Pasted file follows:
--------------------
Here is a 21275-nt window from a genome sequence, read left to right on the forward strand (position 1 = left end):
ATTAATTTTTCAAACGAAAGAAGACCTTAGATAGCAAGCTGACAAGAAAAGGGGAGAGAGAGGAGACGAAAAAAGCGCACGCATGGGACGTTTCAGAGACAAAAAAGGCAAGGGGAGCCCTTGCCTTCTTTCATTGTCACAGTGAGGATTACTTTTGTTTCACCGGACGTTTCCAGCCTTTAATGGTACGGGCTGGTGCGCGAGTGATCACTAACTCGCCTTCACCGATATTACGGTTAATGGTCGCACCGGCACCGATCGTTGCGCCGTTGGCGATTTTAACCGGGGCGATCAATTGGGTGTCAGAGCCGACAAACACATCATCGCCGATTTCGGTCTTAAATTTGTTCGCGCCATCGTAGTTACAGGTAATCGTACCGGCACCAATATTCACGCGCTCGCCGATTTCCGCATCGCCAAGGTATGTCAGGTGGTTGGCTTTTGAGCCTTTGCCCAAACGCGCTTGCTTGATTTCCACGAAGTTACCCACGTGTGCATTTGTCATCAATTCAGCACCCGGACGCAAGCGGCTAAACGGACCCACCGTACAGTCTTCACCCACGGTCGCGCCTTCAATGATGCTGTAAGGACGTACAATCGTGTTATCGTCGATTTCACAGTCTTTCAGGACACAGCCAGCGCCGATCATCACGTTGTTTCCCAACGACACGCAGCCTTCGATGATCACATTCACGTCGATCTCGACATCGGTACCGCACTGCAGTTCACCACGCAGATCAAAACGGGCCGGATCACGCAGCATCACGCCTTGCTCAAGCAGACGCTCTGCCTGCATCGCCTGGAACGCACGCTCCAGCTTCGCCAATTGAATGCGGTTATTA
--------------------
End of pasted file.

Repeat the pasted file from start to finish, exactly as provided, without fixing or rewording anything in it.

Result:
Here is a 21275-nt window from a genome sequence, read left to right on the forward strand (position 1 = left end):
ATTAATTTTTCAAACGAAAGAAGACCTTAGATAGCAAGCTGACAAGAAAAGGGGAGAGAGAGGAGACGAAAAAAGCGCACGCATGGGACGTTTCAGAGACAAAAAAGGCAAGGGGAGCCCTTGCCTTCTTTCATTGTCACAGTGAGGATTACTTTTGTTTCACCGGACGTTTCCAGCCTTTAATGGTACGGGCTGGTGCGCGAGTGATCACTAACTCGCCTTCACCGATATTACGGTTAATGGTCGCACCGGCACCGATCGTTGCGCCGTTGGCGATTTTAACCGGGGCGATCAATTGGGTGTCAGAGCCGACAAACACATCATCGCCGATTTCGGTCTTAAATTTGTTCGCGCCATCGTAGTTACAGGTAATCGTACCGGCACCAATATTCACGCGCTCGCCGATTTCCGCATCGCCAAGGTATGTCAGGTGGTTGGCTTTTGAGCCTTTGCCCAAACGCGCTTGCTTGATTTCCACGAAGTTACCCACGTGTGCATTTGTCATCAATTCAGCACCCGGACGCAAGCGGCTAAACGGACCCACCGTACAGTCTTCACCCACGGTCGCGCCTTCAATGATGCTGTAAGGACGTACAATCGTGTTATCGTCGATTTCACAGTCTTTCAGGACACAGCCAGCGCCGATCATCACGTTGTTTCCCAACGACACGCAGCCTTCGATGATCACATTCACGTCGATCTCGACATCGGTACCGCACTGCAGTTCACCACGCAGATCAAAACGGGCCGGATCACGCAGCATCACGCCTTGCTCAAGCAGACGCTCTGCCTGCATCGCCTGGAACGCACGCTCCAGCTTCGCCAATTGAATGCGGTTATTA